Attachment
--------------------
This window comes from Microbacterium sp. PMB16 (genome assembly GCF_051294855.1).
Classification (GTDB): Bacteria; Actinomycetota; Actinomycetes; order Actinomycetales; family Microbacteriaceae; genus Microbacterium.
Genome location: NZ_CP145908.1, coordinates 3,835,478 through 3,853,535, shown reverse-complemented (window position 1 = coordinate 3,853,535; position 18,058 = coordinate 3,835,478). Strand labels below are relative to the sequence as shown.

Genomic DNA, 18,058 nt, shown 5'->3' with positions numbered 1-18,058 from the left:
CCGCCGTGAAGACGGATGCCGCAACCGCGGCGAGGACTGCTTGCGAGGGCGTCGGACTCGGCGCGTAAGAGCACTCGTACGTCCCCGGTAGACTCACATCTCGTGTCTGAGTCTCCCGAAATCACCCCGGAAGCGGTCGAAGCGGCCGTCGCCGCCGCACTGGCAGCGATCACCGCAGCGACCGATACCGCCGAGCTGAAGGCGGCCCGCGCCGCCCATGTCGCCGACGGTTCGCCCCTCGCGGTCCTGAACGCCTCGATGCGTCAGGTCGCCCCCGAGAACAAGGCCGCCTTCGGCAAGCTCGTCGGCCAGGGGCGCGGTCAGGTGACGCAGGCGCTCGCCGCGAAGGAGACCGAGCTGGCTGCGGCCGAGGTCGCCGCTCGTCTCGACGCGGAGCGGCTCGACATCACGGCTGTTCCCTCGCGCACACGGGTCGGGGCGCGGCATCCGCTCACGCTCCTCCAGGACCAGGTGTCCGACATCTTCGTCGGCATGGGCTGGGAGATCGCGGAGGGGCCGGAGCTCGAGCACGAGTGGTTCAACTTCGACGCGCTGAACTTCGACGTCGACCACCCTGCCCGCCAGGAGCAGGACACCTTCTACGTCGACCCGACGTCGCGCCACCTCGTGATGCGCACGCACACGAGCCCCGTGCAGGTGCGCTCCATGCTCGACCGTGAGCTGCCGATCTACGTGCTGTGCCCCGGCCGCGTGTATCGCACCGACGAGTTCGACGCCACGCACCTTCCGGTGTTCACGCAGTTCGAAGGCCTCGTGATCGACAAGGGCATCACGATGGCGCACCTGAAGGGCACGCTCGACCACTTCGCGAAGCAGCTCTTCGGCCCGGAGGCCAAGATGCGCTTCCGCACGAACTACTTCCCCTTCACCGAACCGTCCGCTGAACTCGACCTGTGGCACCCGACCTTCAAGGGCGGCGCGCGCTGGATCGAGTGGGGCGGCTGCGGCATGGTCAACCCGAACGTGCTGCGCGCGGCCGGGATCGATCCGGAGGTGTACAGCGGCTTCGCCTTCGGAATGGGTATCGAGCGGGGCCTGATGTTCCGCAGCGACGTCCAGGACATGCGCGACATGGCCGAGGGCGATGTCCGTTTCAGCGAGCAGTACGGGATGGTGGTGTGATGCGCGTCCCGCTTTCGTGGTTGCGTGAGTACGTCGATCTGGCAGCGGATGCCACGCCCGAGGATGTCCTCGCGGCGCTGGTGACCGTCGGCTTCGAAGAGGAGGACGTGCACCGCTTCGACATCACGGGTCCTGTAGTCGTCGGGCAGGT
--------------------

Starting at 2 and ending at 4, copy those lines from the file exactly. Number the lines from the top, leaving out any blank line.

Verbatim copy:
Classification (GTDB): Bacteria; Actinomycetota; Actinomycetes; order Actinomycetales; family Microbacteriaceae; genus Microbacterium.
Genome location: NZ_CP145908.1, coordinates 3,835,478 through 3,853,535, shown reverse-complemented (window position 1 = coordinate 3,853,535; position 18,058 = coordinate 3,835,478). Strand labels below are relative to the sequence as shown.

Genomic DNA, 18,058 nt, shown 5'->3' with positions numbered 1-18,058 from the left: